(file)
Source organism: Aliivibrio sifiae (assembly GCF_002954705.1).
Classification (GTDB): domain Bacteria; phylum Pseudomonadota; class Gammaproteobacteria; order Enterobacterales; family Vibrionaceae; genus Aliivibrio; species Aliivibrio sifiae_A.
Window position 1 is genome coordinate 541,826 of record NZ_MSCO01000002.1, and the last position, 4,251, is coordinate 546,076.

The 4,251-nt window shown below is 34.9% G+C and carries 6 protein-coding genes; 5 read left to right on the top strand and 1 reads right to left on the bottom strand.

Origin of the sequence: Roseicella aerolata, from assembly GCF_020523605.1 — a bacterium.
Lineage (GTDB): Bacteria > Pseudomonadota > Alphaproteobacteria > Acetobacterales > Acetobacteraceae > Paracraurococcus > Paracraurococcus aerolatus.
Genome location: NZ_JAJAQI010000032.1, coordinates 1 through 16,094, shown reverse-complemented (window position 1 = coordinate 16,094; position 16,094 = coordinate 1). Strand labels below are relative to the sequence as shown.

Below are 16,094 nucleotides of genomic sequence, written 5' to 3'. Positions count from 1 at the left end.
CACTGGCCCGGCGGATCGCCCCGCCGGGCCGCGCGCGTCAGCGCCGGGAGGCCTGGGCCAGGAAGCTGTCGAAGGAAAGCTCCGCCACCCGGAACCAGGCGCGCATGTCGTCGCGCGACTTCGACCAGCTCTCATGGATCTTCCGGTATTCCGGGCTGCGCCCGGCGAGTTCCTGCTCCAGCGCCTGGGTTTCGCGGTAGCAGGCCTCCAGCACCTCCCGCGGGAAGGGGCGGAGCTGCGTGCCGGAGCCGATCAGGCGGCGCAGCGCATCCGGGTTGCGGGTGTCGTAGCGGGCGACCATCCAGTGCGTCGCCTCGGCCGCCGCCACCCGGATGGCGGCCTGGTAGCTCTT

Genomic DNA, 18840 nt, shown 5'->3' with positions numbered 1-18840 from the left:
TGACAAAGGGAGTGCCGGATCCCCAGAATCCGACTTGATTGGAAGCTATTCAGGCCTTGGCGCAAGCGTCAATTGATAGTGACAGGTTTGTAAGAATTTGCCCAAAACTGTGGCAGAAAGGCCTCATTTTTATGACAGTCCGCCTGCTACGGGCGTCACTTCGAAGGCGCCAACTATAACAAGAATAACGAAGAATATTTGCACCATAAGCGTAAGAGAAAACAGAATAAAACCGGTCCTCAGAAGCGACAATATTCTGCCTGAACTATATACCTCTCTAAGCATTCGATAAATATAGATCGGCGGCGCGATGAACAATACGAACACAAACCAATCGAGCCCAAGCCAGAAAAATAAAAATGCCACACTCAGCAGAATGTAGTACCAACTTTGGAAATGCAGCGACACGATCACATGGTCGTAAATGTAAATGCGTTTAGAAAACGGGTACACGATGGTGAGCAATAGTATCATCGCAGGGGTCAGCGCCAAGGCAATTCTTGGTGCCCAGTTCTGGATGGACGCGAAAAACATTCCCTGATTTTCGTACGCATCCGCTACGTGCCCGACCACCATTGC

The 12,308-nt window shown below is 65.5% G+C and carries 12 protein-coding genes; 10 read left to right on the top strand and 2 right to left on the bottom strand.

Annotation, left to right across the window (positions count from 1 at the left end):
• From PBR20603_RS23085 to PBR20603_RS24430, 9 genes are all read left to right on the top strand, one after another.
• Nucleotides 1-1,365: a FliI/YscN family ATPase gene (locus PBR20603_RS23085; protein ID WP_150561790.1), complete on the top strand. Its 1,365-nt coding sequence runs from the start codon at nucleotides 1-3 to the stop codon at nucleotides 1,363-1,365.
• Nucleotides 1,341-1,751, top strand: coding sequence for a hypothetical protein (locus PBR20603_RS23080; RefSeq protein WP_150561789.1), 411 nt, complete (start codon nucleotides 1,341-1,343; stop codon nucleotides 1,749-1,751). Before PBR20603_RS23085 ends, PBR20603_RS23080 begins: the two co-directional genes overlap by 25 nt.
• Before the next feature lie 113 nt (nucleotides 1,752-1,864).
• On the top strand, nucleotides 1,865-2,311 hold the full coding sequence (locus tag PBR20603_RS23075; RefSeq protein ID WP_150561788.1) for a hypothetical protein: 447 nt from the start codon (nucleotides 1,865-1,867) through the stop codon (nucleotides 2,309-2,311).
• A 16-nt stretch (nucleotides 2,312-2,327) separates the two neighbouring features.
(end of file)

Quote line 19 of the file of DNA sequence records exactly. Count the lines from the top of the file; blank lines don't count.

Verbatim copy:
• A 16-nt stretch (nucleotides 2,312-2,327) separates the two neighbouring features.